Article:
Elderly are being abandoned by banks
Elderly small-town residents continue to languish after banks shut up shop. Last year saw bank branches in small Waikato towns close, including Raglan, Te Aroha, Paeroa, Putaruru and Ngaruawahia.
Residents of Raglan and Putaruru said it was tough on the whole community, but the elderly have been hit the hardest.
Ron Carter, 86, has lived in Putaruru for 47 years. He doesn’t own a computer and now travels to Tokoroa or Matamata for a Westpac branch.
‘‘I have to rely on my bank statement. It gets posted to me every month to check my finances,’’ Carter said.
’’I don’t really think I would be able to start learning to use the internet. Probably quite a lot of elderly people aren’t prepared to learn that sort of thing just to do their banking.’’
Putaruru took a big hit, with their Westpac and BNZ branches closing within months of each other. Carter said people switched to BNZ after the Westpac closed, only for the BNZ to close too.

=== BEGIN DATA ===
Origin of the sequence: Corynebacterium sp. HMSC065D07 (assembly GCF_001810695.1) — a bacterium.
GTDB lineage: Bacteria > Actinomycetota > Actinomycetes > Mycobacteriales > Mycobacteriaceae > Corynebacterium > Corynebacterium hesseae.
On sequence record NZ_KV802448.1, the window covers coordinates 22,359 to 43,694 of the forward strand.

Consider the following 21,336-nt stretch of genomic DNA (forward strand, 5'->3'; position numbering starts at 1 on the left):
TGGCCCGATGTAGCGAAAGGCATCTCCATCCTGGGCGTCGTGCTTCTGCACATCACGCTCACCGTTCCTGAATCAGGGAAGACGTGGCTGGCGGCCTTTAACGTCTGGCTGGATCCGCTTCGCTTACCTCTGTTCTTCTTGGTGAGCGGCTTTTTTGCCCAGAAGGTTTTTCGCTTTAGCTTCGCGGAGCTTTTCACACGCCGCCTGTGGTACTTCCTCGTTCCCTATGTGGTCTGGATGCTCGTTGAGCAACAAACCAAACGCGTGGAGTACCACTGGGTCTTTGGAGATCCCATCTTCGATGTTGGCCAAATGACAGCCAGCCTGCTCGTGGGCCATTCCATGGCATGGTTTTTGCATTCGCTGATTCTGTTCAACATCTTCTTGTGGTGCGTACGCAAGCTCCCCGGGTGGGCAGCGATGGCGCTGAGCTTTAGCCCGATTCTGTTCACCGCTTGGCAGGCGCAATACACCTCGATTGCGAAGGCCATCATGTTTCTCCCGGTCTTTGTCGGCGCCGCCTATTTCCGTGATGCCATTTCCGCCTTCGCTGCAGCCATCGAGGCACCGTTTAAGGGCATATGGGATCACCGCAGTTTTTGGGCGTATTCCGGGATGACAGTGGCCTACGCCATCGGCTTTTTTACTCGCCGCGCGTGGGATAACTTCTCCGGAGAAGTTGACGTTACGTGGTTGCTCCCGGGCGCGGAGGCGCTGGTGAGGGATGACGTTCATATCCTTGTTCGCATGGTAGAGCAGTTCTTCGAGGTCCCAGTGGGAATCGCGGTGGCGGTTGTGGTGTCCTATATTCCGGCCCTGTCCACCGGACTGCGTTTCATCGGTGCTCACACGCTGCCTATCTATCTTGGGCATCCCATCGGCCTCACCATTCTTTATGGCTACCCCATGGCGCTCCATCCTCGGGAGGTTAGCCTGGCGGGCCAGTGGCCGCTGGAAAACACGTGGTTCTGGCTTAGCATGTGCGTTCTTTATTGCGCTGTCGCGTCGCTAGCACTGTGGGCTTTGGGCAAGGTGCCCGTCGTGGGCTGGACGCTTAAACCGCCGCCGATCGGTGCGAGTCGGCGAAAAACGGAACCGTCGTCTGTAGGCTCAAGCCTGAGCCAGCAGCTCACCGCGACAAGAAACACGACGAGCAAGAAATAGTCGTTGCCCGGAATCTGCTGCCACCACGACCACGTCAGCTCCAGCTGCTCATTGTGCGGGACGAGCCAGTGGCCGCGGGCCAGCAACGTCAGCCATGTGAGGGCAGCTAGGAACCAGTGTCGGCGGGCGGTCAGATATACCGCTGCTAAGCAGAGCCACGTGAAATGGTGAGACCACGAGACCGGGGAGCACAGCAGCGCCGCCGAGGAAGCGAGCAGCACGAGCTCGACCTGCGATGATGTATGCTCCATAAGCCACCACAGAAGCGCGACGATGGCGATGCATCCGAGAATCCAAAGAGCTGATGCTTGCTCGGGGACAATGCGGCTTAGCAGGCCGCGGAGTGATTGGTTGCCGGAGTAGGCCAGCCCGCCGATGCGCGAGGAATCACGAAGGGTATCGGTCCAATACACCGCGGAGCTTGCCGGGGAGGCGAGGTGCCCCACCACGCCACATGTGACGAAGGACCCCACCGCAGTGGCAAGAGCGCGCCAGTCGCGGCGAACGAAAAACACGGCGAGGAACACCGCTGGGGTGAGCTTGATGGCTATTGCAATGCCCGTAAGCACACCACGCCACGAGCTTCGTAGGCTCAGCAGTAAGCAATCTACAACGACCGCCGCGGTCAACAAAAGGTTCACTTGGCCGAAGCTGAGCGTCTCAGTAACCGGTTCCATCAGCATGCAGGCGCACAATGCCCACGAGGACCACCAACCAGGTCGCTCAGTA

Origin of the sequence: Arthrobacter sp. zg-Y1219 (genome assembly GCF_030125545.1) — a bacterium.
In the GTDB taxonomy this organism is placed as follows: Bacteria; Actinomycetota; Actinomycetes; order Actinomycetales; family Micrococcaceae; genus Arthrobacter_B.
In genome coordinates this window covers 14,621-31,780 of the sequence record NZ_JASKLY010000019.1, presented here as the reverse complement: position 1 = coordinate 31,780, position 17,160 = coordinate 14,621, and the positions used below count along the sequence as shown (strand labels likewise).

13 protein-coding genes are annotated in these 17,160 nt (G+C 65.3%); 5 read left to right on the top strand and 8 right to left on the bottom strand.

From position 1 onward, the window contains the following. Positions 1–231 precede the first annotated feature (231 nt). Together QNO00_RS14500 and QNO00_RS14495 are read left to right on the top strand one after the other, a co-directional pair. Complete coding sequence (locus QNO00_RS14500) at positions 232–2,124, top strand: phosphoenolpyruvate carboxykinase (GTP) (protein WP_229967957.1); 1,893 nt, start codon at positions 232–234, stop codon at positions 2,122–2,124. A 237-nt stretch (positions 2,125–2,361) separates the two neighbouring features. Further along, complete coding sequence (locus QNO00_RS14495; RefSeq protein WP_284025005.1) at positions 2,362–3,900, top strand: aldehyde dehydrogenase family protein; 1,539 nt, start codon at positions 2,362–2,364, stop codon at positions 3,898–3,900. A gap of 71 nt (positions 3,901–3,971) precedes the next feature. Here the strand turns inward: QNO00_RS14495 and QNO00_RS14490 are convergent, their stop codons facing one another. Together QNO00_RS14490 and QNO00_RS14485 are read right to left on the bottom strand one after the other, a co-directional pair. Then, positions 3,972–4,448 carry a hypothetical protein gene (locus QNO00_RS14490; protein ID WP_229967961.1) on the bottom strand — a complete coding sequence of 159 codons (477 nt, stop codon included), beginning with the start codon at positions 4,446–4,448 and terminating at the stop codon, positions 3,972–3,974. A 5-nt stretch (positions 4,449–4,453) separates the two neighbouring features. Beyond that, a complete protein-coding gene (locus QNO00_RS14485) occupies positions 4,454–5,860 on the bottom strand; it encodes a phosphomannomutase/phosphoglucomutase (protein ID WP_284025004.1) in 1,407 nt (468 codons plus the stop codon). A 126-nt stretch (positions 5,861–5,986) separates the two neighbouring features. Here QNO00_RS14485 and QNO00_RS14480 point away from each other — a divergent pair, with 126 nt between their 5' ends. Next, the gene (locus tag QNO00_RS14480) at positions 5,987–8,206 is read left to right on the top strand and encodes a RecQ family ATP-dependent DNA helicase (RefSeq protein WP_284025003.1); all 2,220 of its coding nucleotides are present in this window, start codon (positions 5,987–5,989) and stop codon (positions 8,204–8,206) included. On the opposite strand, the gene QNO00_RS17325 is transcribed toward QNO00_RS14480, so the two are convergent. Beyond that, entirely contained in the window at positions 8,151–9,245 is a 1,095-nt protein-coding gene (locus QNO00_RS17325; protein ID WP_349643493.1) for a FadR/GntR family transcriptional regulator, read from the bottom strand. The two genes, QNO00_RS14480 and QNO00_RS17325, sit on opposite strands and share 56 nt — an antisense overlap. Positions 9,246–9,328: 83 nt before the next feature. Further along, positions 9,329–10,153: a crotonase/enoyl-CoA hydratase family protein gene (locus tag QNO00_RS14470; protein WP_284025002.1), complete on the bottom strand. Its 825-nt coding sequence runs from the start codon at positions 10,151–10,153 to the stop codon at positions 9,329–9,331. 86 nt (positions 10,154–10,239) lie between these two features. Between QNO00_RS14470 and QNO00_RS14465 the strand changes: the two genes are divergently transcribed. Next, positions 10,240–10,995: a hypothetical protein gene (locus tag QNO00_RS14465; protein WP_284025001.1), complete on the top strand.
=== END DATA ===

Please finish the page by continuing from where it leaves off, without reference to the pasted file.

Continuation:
‘‘A lot of elderly people probably aren’t computer literate and therefore it is a matter of having to go into the bank if they want to access their finances or get a bank balance,’’ Carter said.
He now uses eftpos but Grey Power South Waikato President, Jan Boyce, said many seniors are still uncomfortable and confused by eftpos and ATM machines.
‘‘A lot of them didn’t ever apply for or get the plastic to go in the
‘‘I have to rely on my bank statement. It gets posted to me every month to check my finances.’’ Ron Carter
holes in the walls because for them, they were terrifying.’’
Internet banking was out of the question for those who have never owned a computer and don’t know how to use one, she said.
‘‘For the ordinary elderly who had actually grown up with faceto-face banking and did everything themselves, they found themselves completely out in the cold.’’
Others are unable to drive themselves making transport elsewhere difficult when living off a pension.
South Waikato District Mayor, Jenny Shattock, said the change has been tough on South Waikato, particularly Putaruru with an ageing population.
‘‘It’s particularly difficult for older people in our community who are just not comfortable with ATM banking. It’s the difficulty of them also having to travel to Tokoroa,’’ Shattock said.
Ron and Jane Carter have been left bankless, and don’t feel they can start learning to use the internet.